Grayscale to SEC: Don’t grant ‘prejudicial first-mover advantage’ for bitcoin ETFs

Crypto fund group’s lawyer says surveillance-sharing agreement between a listing exchange and a spot bitcoin trading venue is “not a new idea”

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Grayscale Investments wants the US Securities and Exchange Commission to know that the latest wave of prospective spot bitcoin ETF issuers should not have an upper hand over the crypto-focused asset manager. 

Approving certain proposals before others would give the first funds an “unfairly discriminatory and prejudicial first-mover advantage,” a lawyer representing Grayscale wrote in a Thursday letter to the SEC. 

The company sued the US securities regulator last year after the SEC denied its attempt to convert the Grayscale Bitcoin Trust (GBTC) to an ETF.  

Though the SEC has repeatedly blocked spot bitcoin ETFs from coming to market over the last decade, BlackRock’s application to launch such a product last month rejuvenated hopes for many in the industry and spurred other firms to re-file for similarly structured funds. 

Nasdaq, the exchange on which BlackRock’s proposed spot bitcoin ETF would be listed, said in an SEC filing earlier this month that it “reached an agreement on terms with Coinbase” to enter into a surveillance-sharing agreement (SSA). 

The listing exchanges working with other fund groups on bitcoin ETF proposals, such as Cboe, added similar language to their own applications.

Read more: How ‘surveillance-sharing’ is designed to deter bitcoin ETF manipulation 

The possibility of a surveillance-sharing agreement between a listing exchange and a spot bitcoin trading venue is “not a new idea,” according to a Thursday letter to the SEC by Joseph Hall, partner at Davis Polk — a law firm representing Grayscale. 

Grayscale discussed the viability of such a surveillance-sharing agreement with SEC staff in 2019, he added.

“The Commission is already in a position to approve spot bitcoin ETPs based on the standard it has previously articulated, though a surveillance-sharing agreement with a spot bitcoin trading venue in and of itself would neither satisfy nor be necessary under that standard,” Hall wrote.

The SEC is able to approve spot bitcoin funds now because it allowed bitcoin futures ETFs to launch, Grayscale Chief Legal Officer Craig Salm said in a blog post published after the letter. Bitcoin’s spot and futures markets “are inextricably linked,” he added.

“Although we do not believe the introduction of an SSA with a spot bitcoin market is or should be the ‘silver bullet’ to getting spot bitcoin ETFs approved in the US…Grayscale continues to support any effort that enables investors to access the crypto ecosystem, and we applaud all progress that brings more oversight to centralized crypto markets,” Salm wrote.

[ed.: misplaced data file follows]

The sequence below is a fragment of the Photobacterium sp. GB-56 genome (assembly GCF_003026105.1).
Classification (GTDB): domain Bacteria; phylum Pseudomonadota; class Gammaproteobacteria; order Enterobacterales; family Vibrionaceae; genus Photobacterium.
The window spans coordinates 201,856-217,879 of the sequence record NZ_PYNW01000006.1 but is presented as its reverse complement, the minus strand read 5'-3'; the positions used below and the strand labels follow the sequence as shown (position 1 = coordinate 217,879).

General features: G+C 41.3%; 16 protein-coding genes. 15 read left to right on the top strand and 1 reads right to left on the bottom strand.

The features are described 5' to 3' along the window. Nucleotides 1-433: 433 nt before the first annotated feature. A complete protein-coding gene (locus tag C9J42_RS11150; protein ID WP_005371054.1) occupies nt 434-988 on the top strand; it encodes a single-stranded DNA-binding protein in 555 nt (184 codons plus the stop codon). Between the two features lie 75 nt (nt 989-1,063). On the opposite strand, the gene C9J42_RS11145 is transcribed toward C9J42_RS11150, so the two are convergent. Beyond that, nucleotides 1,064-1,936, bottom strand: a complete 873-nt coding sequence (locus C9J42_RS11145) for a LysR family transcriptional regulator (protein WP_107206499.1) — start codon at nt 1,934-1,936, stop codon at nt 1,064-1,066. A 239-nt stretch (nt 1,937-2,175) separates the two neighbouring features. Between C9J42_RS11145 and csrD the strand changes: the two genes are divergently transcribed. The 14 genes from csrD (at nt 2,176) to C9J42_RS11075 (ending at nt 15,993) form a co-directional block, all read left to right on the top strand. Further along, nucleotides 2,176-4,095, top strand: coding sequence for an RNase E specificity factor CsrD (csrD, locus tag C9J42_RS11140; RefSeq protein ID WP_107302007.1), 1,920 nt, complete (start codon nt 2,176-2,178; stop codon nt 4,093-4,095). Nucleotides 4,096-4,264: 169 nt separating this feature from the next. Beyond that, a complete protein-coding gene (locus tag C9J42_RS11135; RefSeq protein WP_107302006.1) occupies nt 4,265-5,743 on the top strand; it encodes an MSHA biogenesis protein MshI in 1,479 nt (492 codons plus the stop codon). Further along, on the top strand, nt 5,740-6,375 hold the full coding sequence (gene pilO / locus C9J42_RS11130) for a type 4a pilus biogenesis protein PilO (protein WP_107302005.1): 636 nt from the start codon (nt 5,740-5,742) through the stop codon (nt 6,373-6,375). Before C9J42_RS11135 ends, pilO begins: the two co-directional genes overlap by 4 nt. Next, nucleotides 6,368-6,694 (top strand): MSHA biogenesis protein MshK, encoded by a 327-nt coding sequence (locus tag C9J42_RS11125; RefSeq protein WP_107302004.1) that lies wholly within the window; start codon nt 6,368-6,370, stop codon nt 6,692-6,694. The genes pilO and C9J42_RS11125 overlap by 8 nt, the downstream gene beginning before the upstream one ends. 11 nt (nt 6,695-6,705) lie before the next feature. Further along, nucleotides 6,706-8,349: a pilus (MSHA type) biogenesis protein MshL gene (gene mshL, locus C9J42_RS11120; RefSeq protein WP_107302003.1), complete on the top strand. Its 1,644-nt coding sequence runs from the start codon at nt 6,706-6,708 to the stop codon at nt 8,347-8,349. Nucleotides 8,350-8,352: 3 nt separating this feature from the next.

Simultaneous approval for all planned bitcoin ETFs? 

Grayscale supports the approval of all proposed spot bitcoin ETFs at the same time, Hall said, noting that only allowing the latest filers to launch “would reflect a positive but sudden and significant change in the commission’s application of the relevant statutory standard.”

The letter notes that the first products to market would gain an “unfairly discriminatory and prejudicial first-mover advantage” — alluding to the history of the first ETFs to market for a particular investment theme often seeing the bulk of investor assets.

While first-mover advantage has proven true across a range of ETF categories over the years, the younger crypto-related fund space has largely confirmed that trend. 

ProShares’ Bitcoin Strategy ETF (BITO), the first ETF in the US to hold bitcoin futures contracts, hit $1 billion in assets under management just days after launching. The second such fund to launch — by fund group Valkyrie just a few days later — has just $30 million in assets. 

Grayscale is not the only one rooting for the SEC to approve all spot bitcoin ETFs at the same time. 

Matthew Sigel, VanEck’s head of digital assets research, urged the SEC to “stop picking winners” in a June Twitter thread. Bloomberg Intelligence analyst James Seyffart said during an ETF Prime podcast earlier this month that letting BlackRock launch first, for example, would be “a really bad look.”

Industry watchers have noted that even if Grayscale wins its case against the SEC, that wouldn’t necessarily mean it would immediately be able to convert GBTC to an ETF. 

Dave Nadig, a financial futurist at data firm VettaFi, previously told Blockworks that such a ruling could spur the SEC to deny GBTC’s conversion, and other spot bitcoin ETF applications, via different reasoning. 

If new SEC guidance spurs more refiling efforts, the GBTC conversion could “lag new launches,” Nadig added at the time.


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